Okay. Turning to Subsea Projects, understanding that seasonality, you get an increase in the second quarter, but when you think about Q1 as a seasonal low in terms of activity, vessel additions coming into your fleet, between the Patriot, the Project, is it reasonable to assume that Q1 would mark the low point of the year, understanding that for the year, the assumptions have come down as a whole, but from a progression standpoint, that Q1 would probably be the low point?

T. Collins

I would assume that. I think that's a reasonable assumption.

Christopher Gleysteen

Okay. And that's helpful. One last one. What portion of your fleet is on Midwater semis? So 1st through 3rd generation semis, ROV fleet.

Marvin Migura

We don't track that, but we do know something about that.

T. Collins

We do have that for the rigs that have contracts expiring in the rest of this year.

Christopher Gleysteen

Yes, that will be helpful.

T. Collins

We can take a look at that, and let me see if I can find my notes here. So for the rest of the year, we have 25 ROVs on 57 rigs that have contract expirations. And of those 57 rigs that have contracts that are expiring...

Marvin Migura

No 25.

T. Collins

25 that are expiring, 3 are 2nd generation and 7 are 3rd generation and 8 are 4rth generation, so hopefully that gives you some...

Marvin Migura

I will look at it another way. You got 15 of the 25 on 4rth and 5th generation semis for drillships. So if you go looking at 2nd and 3rd, the answer is 10.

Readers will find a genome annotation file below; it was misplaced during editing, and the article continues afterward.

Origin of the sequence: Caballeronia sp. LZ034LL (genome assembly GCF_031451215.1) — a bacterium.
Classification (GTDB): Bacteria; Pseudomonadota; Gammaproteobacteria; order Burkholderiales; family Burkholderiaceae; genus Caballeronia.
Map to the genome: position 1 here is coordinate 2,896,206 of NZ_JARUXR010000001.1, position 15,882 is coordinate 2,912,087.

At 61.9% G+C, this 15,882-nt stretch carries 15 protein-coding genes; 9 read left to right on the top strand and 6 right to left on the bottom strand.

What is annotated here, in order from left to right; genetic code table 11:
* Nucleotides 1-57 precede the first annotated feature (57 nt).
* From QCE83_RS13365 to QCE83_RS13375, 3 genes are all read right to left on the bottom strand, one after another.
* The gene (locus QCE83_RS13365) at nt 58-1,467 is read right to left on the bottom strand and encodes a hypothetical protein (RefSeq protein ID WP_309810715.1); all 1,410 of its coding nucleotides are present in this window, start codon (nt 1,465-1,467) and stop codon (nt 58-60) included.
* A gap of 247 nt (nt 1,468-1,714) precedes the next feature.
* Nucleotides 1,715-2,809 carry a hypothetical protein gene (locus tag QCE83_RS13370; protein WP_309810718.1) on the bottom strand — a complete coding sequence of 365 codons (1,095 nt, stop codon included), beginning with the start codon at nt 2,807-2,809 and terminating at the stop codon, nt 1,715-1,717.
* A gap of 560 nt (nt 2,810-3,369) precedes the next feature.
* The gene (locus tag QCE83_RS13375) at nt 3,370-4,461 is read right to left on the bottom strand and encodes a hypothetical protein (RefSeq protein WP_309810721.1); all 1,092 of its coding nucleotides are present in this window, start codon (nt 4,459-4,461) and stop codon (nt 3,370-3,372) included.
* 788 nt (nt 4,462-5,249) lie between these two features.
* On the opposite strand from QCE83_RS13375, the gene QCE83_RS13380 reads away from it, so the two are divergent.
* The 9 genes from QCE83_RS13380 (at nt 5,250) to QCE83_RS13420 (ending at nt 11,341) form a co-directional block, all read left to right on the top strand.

Christopher Gleysteen

Okay. All right. That's very helpful.

Operator

And your next question comes from the line of Tom Curran from Wells Fargo.

Tom Curran - Wells Fargo Securities, LLC

I'm curious, on Subsea Products as -- well, what percentage of your revenues outside of multiflex at this point are derived from rental-based services?

Marvin Migura

No. I think, I don't -- we don't know. And mostly, I mean, we go through the lines, the things that we rent are in ROV tooling and IWOCS. And then we got service on that side.

T. Collins

IWOCS is really a service. Really, it's the DTS part. DTS is 1 of 5 businesses in that business, and part of it business is tooling, so...

Marvin Migura

But we don't rent umbilicals. We don't rent subsea development hardware. We don't rent in Greyloc. We don't rent in rotator. So most of these things are -- I mean, it's an exception in the Tooling business and in IWOCS, where it's a more of a service and rental business than as they say, IWOCS is really, a service. So I hope that gives you an answer without -- or give you a flavor without giving you a number, because we don't have a number.

T. Collins

It might be a low double-digit number. But there's probably not a single digit, but it's probably not much more than a low double-digit number.

Marvin Migura

So I had to guess. I wouldn't even -- I wouldn't -- I have no idea.

T. Collins

So anyway, we just don't track it that way.

Tom Curran - Wells Fargo Securities, LLC

Okay. So it sounds as if we should still expect the vast majority of your new demand to surface in orders, to show up in orders from quarter to quarter?

T. Collins